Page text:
You are not part of the regular 9 Para course, but the one they run for officers from other regiments, a kind of contingency reserve they have a policy of building up. That saves you all the 9 Para advanced hocus-pocus that you are convinced would send you straight to sick bay in two days flat. But even though they have condensed their drills and tabs into a diluted version of the big fuck routine they run on their own lads, it's still enough to screw your biocycle, give you a high-fatigue RPM.
What no one wants to do is have a second crack of Sergeant Major Islamuddin's fitness regimen, give him the opportunity to tinker with your biorhythm, reprogram it permanently with his 5:00 A.M. PT.
You get up and wobble along on the one and a half legs at your disposal, but then you say, What the hell, fuck the toe. You pick up speed and find you can move into higher gear because the pain isn't as bad as before. Major (Dr.) Sandy has worked some magic.
It's a different point altogether that none of this blister shit would have happened if Sergeant Major Islamuddin hadn't told you to stuff your Nike power joggers in your locker the first day of your hitting base. The army likes its boys in leather boots. Likes to give them a shot at stress fracture in their first fortnight of marching and tabs. The guys in your batch have been wearing them for years. You haven't.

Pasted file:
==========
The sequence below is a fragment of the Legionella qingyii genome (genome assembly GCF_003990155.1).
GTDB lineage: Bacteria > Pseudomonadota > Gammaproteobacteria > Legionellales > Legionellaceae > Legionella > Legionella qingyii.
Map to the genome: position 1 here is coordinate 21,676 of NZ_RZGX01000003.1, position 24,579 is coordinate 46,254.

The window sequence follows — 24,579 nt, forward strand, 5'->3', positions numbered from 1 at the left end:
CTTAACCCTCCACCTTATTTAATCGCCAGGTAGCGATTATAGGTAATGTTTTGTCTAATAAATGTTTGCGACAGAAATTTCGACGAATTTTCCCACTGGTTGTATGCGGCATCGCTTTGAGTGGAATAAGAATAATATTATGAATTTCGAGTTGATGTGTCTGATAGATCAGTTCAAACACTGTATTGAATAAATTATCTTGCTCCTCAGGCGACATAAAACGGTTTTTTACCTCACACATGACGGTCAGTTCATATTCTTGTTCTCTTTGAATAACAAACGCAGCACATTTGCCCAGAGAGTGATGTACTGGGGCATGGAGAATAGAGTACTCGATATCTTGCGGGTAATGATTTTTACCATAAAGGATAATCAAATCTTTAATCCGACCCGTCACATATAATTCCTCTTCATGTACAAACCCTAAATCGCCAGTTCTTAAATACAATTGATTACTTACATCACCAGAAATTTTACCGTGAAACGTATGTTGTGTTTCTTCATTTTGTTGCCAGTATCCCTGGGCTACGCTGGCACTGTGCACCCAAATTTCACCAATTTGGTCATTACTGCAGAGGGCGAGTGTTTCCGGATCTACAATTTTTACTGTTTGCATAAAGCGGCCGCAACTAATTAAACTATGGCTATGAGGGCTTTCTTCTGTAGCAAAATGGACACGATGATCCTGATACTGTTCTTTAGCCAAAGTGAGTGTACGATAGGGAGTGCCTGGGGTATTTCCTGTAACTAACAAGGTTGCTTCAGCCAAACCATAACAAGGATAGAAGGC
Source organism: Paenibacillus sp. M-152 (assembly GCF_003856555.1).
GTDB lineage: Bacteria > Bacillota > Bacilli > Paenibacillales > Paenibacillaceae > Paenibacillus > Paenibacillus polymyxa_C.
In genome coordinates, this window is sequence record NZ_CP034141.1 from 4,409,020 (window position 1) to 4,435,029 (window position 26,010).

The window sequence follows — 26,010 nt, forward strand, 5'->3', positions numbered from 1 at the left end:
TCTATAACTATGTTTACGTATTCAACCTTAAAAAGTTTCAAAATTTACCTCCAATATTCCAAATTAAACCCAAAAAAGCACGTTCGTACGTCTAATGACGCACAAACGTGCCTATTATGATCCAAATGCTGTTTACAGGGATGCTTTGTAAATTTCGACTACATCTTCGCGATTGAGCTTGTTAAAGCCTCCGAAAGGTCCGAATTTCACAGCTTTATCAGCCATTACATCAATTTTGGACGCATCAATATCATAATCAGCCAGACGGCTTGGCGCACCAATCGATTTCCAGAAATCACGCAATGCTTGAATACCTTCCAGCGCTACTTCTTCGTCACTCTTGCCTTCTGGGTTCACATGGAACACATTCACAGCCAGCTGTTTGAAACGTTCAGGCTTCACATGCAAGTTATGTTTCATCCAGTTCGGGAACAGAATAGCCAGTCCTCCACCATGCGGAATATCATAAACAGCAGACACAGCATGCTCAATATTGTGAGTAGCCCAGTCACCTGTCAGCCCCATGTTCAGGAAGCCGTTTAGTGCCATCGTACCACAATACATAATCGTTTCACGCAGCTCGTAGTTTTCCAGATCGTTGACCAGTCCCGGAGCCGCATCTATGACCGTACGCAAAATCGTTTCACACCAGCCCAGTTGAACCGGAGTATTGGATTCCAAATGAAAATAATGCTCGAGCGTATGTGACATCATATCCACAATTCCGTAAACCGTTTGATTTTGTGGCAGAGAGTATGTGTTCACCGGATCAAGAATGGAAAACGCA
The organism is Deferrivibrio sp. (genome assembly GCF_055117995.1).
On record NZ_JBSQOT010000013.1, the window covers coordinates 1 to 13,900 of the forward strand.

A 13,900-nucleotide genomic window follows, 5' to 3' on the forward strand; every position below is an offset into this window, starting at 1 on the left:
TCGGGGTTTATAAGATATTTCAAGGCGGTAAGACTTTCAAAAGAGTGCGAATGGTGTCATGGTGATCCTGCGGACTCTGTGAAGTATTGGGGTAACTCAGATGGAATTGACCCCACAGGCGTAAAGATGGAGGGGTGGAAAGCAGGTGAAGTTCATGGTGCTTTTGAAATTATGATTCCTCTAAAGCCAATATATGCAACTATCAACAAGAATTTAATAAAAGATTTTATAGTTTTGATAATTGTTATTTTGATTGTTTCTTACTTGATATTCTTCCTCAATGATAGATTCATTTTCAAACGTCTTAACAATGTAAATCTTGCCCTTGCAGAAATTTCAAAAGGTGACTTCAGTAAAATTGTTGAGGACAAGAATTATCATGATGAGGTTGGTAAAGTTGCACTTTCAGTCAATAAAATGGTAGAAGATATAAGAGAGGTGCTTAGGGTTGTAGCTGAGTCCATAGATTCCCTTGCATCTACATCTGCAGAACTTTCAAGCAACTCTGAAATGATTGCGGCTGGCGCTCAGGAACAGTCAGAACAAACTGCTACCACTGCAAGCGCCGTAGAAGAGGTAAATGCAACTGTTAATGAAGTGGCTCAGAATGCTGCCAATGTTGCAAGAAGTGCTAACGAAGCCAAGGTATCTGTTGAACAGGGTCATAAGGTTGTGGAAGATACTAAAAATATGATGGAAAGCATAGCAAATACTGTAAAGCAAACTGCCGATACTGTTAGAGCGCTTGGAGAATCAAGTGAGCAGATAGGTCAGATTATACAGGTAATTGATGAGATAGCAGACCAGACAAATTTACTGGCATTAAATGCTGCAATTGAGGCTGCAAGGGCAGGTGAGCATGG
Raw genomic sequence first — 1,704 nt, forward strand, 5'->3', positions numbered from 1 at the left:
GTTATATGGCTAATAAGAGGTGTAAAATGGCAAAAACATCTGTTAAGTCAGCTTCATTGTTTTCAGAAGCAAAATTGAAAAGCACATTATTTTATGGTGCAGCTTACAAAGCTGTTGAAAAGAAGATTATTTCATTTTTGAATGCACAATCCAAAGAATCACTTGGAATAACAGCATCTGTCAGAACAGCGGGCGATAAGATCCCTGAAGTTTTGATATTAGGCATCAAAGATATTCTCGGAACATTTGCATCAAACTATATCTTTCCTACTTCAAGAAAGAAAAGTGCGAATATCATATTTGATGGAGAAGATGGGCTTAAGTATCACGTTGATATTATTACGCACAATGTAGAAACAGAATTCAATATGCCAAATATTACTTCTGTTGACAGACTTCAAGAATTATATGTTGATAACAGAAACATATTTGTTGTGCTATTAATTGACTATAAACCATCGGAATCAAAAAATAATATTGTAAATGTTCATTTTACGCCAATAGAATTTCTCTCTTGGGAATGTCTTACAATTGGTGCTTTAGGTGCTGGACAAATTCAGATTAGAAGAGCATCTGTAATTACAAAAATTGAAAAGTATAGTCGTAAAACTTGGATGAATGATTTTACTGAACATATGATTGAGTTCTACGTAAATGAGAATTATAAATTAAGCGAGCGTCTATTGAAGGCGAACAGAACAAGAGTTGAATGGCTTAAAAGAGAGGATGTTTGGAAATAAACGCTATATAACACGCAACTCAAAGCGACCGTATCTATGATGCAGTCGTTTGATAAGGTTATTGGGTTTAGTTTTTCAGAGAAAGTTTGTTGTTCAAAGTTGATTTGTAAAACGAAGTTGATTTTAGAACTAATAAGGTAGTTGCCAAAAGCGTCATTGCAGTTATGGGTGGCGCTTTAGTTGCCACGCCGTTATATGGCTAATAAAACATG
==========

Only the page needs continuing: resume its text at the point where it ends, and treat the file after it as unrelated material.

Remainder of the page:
"Watch out for tendinitis," one of your batch mates from 9 Jat Regiment warns you. "That's even worse than a stress fracture."
"What's that?" you ask him. "It sounds like a cow disease."
He looks at you with pity. "The muscles at the back of your ankles flame up from stretching too much. You be careful. I got it at the Academy. Got it in both legs. Couldn't walk for a week."
You don't know how to be careful to avoid tendinitis, but it's at the back of your head, so you try some fancy running steps that you think will keep you free from tendinitis. Then you get blisters instead. That's not as bad as all four of you, who are packed into this L-shaped army-hostel accommodation, taking off your boots at one go after a tab. Dogs, you read somewhere, pack a sense of smell that's a thousand times more sensitive than a human's. You are sure if a dog came sniffing in at that time, it would die.